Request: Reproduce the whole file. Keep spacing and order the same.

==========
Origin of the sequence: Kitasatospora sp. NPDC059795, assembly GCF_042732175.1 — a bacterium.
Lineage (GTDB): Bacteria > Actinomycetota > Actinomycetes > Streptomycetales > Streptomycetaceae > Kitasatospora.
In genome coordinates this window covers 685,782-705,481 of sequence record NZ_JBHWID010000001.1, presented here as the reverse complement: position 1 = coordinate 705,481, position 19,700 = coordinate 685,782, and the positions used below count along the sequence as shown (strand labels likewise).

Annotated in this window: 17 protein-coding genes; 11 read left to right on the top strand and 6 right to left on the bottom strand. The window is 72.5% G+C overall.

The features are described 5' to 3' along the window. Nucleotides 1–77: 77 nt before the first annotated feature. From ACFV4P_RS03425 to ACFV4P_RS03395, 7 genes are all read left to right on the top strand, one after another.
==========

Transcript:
Origin of the sequence: Kitasatospora sp. NPDC059795, assembly GCF_042732175.1 — a bacterium.
Lineage (GTDB): Bacteria > Actinomycetota > Actinomycetes > Streptomycetales > Streptomycetaceae > Kitasatospora.
In genome coordinates this window covers 685,782-705,481 of sequence record NZ_JBHWID010000001.1, presented here as the reverse complement: position 1 = coordinate 705,481, position 19,700 = coordinate 685,782, and the positions used below count along the sequence as shown (strand labels likewise).

Annotated in this window: 17 protein-coding genes; 11 read left to right on the top strand and 6 right to left on the bottom strand. The window is 72.5% G+C overall.

The features are described 5' to 3' along the window. Nucleotides 1–77: 77 nt before the first annotated feature. From ACFV4P_RS03425 to ACFV4P_RS03395, 7 genes are all read left to right on the top strand, one after another.